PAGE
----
CAMEROTA: Yes, but I do think that there's something really instructive, particularly in this story, how many women at the time did tell people. Basically, everybody -- all of the people who had an experience with Harvey Weinstein did tell their boyfriend or their parents or anybody who would listen, but as you pointed out so well, there's no magical hotline to call when something like this happens to you and tell an authority.

ROBERTS: Absolutely, and isn't that an indication of the structural, sort of systemic support for the idea that, well, men will be men and women's primary -- especially young women's primary stock and trade, their currency, the thing they can or cannot choose to trade to get something, is their sexualized bodies.

So I think everybody, the collusion is so astonishing, and I think in some cases, of course, it's because people like my parents thought, who are we to say anything? And in other cases I think we really ought to hold accountable some fellow executives, some fellow powerful people who perfectly, voluntarily, exited hotel rooms because it was Mr. Weinstein's turn to have a private meeting with a young actress.

CAMEROTA: That is such a great point, but we now know as of today from the reporting in "The New Yorker," 16 former and current executives and assistants at Weinstein's companies told the reporter that they witnessed or had knowledge of unwanted sexual advances and touching that he was responsible for. So the collusion that you talk about, it does require for people to be in on it. If you are setting up appointments at a hotel room where somebody can be in the bathtub when you show up, other people do tend to know about those things.

ROBERTS: That's right. And I think that that's why I am just so proud of Gwyneth Paltrow saying this way of treating women stops now, because that statement invites all of us to participate in putting our foot down and saying no. It invites all of us to recognize that in small and big ways we're part of this problem.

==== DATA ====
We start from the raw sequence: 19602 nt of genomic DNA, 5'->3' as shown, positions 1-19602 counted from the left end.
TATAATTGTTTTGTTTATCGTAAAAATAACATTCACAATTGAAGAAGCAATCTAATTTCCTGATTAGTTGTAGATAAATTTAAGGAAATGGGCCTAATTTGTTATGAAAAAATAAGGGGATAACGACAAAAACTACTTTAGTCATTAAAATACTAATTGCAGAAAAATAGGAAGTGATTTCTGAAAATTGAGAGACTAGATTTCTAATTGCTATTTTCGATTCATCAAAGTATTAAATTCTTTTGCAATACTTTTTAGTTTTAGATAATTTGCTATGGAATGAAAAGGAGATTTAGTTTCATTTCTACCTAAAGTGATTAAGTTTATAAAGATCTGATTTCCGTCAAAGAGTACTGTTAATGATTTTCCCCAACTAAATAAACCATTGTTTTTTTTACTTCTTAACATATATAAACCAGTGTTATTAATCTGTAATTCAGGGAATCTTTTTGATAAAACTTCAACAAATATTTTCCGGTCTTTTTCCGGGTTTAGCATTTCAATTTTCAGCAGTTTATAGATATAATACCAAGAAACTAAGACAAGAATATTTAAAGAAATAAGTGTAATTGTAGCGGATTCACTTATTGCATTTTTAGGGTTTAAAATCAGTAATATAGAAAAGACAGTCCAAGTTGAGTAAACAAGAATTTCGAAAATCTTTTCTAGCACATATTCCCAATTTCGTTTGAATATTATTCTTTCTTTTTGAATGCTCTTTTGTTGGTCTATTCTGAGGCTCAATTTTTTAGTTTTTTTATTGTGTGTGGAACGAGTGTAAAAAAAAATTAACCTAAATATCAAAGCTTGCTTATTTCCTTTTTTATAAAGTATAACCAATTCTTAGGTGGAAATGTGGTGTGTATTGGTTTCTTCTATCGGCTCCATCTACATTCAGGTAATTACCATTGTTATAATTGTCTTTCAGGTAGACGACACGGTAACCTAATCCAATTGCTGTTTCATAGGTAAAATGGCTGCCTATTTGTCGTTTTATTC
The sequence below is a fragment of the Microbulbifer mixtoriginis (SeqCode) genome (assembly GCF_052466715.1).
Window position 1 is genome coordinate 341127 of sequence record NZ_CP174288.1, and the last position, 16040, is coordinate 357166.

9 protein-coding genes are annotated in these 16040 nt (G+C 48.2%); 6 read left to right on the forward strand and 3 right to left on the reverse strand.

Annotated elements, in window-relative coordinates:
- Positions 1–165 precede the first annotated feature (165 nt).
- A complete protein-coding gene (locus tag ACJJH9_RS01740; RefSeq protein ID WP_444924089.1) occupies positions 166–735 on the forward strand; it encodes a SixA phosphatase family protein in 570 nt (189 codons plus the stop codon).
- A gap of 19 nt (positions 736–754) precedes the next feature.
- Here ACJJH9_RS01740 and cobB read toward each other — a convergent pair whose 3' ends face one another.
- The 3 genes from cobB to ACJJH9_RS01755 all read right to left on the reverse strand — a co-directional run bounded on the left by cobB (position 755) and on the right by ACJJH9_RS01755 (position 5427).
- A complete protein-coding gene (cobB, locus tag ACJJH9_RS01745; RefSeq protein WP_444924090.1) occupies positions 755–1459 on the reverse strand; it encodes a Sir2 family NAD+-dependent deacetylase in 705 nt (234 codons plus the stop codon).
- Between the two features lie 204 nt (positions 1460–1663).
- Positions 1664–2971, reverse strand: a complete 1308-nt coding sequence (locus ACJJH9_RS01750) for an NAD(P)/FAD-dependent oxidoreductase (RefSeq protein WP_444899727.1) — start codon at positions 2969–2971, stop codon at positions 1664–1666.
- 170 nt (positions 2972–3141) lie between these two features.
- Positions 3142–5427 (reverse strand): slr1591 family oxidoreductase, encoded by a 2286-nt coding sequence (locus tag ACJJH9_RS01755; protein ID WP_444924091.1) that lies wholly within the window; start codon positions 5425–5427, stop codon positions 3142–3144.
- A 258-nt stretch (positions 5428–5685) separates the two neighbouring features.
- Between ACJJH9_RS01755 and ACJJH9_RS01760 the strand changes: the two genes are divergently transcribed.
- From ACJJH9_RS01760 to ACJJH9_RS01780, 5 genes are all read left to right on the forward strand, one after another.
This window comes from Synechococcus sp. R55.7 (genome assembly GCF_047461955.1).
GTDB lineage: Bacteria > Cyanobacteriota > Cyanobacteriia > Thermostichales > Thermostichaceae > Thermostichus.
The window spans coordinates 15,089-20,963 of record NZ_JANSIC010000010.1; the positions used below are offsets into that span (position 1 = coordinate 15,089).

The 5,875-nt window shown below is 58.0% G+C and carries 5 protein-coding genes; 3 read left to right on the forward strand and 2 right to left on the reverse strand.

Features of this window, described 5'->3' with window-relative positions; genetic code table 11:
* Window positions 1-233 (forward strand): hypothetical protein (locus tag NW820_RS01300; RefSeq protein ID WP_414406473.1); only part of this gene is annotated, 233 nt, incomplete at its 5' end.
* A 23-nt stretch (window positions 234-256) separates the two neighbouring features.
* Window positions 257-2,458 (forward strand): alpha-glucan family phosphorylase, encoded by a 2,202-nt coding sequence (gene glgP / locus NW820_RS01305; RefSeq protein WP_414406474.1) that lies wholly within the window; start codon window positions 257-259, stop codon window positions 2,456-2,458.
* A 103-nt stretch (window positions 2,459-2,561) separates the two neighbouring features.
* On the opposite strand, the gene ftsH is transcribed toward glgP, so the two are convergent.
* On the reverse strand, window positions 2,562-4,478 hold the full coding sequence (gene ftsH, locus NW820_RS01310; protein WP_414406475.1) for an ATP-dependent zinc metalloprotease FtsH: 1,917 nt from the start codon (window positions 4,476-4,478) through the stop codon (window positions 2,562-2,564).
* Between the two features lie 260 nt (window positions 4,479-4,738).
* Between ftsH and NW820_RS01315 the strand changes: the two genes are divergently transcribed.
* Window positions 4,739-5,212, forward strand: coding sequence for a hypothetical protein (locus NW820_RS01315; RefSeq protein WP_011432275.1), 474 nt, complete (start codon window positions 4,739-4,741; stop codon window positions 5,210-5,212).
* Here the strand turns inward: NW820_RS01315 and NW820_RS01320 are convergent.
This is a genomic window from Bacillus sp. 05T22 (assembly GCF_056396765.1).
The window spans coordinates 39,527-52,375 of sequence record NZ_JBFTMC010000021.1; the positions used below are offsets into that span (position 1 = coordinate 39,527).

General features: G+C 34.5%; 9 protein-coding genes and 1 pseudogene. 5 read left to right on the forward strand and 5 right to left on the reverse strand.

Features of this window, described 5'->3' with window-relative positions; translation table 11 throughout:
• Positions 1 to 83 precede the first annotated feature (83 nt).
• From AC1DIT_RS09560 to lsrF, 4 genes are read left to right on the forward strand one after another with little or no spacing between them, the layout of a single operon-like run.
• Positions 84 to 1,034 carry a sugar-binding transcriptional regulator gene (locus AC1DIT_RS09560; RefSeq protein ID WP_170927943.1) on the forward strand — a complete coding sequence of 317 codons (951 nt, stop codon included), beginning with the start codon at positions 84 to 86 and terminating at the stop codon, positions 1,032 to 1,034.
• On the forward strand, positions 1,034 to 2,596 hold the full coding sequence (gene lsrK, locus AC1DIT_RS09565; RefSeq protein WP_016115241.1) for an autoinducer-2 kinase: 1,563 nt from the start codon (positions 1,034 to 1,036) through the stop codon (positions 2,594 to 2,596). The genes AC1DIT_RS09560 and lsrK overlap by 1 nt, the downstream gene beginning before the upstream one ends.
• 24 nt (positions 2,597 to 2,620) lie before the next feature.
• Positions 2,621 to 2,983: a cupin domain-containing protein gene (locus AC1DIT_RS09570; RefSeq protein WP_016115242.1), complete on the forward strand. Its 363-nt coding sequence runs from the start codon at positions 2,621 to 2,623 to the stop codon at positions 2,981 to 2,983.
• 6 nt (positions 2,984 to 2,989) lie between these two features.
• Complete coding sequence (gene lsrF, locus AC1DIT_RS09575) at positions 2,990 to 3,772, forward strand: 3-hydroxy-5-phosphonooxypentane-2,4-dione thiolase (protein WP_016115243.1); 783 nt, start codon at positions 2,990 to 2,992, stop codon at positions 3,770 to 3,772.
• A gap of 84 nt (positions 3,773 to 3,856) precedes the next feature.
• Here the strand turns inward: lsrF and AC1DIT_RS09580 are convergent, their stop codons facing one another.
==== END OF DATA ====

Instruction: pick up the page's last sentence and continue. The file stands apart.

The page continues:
CAMEROTA: I want to ask you about that, because you are the perfect person -- not only did this happen to you, the incident then colored your career path. You then chose to go into psychology to study sexual objectification to figure out how this happens, what the power dynamic is, why this happens. And so what is the answer today? You have studied this. What are women to do when something like this happens to them?

ROBERTS: Right. I think as a psychologist, I'm just so fascinated and, of course, disheartened by the ways in which we start training very young girls very early on to self-objectify, to have a view of themselves as a person whose primary value is in how pretty and eventually how sexy you are. And once you've internalized that, that's almost like a colonization of the mind, if you will.

So then it's not even going to take any kind of forceful power on the part of someone like Mr. Weinstein to coerce and intimidate gently via that internalized feeling. And so now you've got this internalized feeling my primary value is how pretty I am and how I look, and here's this man somehow indicating that that aspect of myself is the tool that I have to use to get this part. It's almost chilling to think how this kind of behavior requires a sort of internalization of shame and a desire to be considered somebody whose value is how sexy and pretty you are.